From Florida Reverend Terry Jones’ uncanny decision to burn Qurans on Sept. 11, to President Obama’s speech at the Pentagon, it seems this country is divided on a means to handle the issue of separate religious beliefs.
I believe both faith and religion should break down social barriers and create dialect between societies. Unfortunately, it seems that recently, differences in religious views have created a distance between Americans.
In the past, my religious beliefs have often been a means of comfort in times of grief and disaster. In America, it has structured our legal system and morals as a society.
The days following Sept. 11 showed a country that could be united in the face of tragedy. Yet, as time continued, our nation’s fears created a society guilty of racial and religious profiling.
Too much time has been focused on the religious beliefs of the people involved in the Sept. 11 attacks.
Rarely do people consider that the men and women who lost their lives that day were Christian, Muslim, Hindu, Buddhist and various other beliefs. The police officers, firefighter and citizens who rushed into the buildings that day were a collection of various cultural and religious backgrounds.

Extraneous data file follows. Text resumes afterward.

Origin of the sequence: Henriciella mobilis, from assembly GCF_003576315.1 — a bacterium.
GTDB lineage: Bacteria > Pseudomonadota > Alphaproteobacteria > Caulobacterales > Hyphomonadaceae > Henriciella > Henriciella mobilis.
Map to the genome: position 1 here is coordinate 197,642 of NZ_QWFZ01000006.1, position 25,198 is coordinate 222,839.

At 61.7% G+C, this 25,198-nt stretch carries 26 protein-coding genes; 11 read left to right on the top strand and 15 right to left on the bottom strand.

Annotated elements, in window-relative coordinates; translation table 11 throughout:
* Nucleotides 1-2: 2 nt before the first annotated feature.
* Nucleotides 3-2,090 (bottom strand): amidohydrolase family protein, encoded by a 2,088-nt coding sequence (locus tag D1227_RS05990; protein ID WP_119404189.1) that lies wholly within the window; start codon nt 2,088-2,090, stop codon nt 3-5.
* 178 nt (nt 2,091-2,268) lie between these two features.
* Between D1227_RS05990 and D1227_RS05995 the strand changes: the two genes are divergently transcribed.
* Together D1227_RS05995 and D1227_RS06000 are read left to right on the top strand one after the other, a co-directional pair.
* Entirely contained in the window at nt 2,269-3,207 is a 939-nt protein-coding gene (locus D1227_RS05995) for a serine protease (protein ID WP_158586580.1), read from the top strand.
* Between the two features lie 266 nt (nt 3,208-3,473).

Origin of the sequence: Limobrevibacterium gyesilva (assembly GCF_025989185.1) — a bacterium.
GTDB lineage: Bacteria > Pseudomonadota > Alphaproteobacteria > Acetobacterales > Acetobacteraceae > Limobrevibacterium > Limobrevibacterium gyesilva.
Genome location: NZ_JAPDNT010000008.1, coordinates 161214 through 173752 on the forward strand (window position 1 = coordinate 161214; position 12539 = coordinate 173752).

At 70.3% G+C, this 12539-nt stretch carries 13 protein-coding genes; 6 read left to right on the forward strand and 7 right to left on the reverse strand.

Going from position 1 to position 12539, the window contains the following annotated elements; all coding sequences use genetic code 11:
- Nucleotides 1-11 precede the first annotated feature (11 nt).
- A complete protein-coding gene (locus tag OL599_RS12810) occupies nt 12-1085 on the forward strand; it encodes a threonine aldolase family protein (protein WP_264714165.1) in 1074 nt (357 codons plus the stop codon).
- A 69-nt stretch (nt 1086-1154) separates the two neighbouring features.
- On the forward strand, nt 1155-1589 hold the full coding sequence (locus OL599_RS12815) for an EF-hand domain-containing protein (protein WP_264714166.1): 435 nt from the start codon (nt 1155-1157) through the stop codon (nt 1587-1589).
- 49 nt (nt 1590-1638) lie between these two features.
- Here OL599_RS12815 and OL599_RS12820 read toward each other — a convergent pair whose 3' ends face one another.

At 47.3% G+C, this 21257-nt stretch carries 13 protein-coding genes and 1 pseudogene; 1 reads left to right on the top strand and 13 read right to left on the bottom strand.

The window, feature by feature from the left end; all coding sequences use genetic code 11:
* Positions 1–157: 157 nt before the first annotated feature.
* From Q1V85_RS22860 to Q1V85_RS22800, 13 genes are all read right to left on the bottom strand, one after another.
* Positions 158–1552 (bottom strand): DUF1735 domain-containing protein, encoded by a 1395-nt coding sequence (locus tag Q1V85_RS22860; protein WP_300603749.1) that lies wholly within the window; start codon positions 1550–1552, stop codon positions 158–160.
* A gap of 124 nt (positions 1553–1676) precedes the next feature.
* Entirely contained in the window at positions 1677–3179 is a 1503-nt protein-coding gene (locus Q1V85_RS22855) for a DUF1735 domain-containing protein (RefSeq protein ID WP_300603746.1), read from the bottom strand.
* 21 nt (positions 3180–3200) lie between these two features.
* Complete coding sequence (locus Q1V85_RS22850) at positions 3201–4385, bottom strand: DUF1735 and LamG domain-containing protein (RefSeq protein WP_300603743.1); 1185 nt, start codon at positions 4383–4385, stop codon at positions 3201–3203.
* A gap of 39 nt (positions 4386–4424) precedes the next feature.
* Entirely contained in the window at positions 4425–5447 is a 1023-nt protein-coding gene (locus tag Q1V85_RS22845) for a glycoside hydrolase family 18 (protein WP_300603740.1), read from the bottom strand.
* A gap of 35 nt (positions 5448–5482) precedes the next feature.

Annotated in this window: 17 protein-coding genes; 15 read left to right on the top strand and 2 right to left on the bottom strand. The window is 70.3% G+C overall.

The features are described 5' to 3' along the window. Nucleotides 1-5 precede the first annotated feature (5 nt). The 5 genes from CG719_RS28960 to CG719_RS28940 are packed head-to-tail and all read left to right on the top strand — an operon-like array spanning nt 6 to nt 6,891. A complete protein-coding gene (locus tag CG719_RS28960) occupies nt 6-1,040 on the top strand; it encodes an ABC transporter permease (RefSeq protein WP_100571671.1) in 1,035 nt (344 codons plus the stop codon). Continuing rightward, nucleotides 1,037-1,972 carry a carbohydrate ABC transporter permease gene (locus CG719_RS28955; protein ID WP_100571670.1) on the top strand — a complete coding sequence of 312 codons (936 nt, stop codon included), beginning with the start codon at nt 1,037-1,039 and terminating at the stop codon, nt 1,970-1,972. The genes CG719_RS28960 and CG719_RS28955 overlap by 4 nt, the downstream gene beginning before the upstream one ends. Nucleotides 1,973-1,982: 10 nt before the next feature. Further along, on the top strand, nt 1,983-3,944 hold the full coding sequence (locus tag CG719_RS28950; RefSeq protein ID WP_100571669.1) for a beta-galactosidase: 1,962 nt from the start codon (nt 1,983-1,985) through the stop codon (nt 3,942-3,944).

I agree with Obama’s message to the American people that our country is not at war with Islam and never will be. During his commemorative speech, the president said, “It was not a religion that attacked us that September day. It was al-Qeada, a sorry bunch of men which perverts religion.”
Losing over 2,000 innocent Americans on is undoubtedly a tragedy. However, America losing its civility and social freedoms would be the greatest loss of all. n